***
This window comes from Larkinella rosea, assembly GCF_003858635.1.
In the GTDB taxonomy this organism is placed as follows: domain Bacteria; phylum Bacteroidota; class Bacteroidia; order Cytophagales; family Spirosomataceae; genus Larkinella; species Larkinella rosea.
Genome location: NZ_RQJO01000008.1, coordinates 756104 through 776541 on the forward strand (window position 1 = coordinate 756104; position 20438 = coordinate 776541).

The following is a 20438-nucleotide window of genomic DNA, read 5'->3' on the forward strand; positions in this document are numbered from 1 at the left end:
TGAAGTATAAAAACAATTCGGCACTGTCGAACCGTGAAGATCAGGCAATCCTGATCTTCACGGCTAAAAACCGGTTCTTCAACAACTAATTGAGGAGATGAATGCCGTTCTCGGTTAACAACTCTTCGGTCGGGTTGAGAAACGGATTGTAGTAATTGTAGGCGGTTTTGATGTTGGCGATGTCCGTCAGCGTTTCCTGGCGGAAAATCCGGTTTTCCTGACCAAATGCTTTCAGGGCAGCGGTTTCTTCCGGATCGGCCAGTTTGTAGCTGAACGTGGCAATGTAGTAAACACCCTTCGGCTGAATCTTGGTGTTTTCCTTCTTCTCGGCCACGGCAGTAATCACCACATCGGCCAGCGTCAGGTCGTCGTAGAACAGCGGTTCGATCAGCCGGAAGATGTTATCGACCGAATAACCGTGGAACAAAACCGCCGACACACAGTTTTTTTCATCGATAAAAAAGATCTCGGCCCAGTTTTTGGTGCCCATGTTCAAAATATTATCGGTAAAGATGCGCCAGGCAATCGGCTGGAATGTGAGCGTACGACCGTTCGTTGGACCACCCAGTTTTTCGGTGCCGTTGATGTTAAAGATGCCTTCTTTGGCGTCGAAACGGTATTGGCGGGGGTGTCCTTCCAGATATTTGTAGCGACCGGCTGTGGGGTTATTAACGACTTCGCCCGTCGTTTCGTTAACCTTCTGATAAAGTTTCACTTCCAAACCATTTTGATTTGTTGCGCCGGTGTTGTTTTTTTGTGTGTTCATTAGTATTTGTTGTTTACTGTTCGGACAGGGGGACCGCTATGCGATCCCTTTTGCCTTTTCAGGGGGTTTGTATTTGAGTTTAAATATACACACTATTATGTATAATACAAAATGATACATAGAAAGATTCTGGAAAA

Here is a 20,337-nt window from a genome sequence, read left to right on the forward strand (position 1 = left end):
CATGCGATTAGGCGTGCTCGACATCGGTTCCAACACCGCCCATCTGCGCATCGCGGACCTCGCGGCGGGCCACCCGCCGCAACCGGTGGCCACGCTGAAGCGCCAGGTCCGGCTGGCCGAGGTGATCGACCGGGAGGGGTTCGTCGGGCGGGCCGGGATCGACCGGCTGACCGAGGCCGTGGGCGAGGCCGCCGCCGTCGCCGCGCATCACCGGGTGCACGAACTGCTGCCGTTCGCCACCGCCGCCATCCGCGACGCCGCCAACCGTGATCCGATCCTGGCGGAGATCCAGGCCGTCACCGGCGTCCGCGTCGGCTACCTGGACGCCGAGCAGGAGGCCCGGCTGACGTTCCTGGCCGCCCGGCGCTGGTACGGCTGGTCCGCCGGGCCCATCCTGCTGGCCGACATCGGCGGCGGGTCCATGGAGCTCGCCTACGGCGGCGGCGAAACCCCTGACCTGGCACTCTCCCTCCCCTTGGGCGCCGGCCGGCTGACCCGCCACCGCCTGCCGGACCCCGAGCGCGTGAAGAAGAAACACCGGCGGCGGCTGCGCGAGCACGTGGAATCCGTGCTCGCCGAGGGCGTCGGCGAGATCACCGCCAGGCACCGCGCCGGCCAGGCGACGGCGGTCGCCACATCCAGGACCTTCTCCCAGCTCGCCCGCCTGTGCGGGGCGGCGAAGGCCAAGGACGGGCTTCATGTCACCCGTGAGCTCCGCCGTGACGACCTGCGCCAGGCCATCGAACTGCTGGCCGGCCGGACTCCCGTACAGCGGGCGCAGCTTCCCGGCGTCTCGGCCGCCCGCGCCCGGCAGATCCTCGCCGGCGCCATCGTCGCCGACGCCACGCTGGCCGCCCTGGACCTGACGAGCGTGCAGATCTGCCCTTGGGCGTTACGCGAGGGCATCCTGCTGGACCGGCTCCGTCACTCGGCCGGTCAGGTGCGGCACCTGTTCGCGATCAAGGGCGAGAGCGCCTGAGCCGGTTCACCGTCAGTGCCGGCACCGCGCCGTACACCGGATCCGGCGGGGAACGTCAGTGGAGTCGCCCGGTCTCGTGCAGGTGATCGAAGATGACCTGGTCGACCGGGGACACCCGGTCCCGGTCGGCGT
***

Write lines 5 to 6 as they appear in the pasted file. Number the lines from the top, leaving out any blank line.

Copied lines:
TGAAGTATAAAAACAATTCGGCACTGTCGAACCGTGAAGATCAGGCAATCCTGATCTTCACGGCTAAAAACCGGTTCTTCAACAACTAATTGAGGAGATGAATGCCGTTCTCGGTTAACAACTCTTCGGTCGGGTTGAGAAACGGATTGTAGTAATTGTAGGCGGTTTTGATGTTGGCGATGTCCGTCAGCGTTTCCTGGCGGAAAATCCGGTTTTCCTGACCAAATGCTTTCAGGGCAGCGGTTTCTTCCGGATCGGCCAGTTTGTAGCTGAACGTGGCAATGTAGTAAACACCCTTCGGCTGAATCTTGGTGTTTTCCTTCTTCTCGGCCACGGCAGTAATCACCACATCGGCCAGCGTCAGGTCGTCGTAGAACAGCGGTTCGATCAGCCGGAAGATGTTATCGACCGAATAACCGTGGAACAAAACCGCCGACACACAGTTTTTTTCATCGATAAAAAAGATCTCGGCCCAGTTTTTGGTGCCCATGTTCAAAATATTATCGGTAAAGATGCGCCAGGCAATCGGCTGGAATGTGAGCGTACGACCGTTCGTTGGACCACCCAGTTTTTCGGTGCCGTTGATGTTAAAGATGCCTTCTTTGGCGTCGAAACGGTATTGGCGGGGGTGTCCTTCCAGATATTTGTAGCGACCGGCTGTGGGGTTATTAACGACTTCGCCCGTCGTTTCGTTAACCTTCTGATAAAGTTTCACTTCCAAACCATTTTGATTTGTTGCGCCGGTGTTGTTTTTTTGTGTGTTCATTAGTATTTGTTGTTTACTGTTCGGACAGGGGGACCGCTATGCGATCCCTTTTGCCTTTTCAGGGGGTTTGTATTTGAGTTTAAATATACACACTATTATGTATAATACAAAATGATACATAGAAAGATTCTGGAAAA

Here is a 20,337-nt window from a genome sequence, read left to right on the forward strand (position 1 = left end):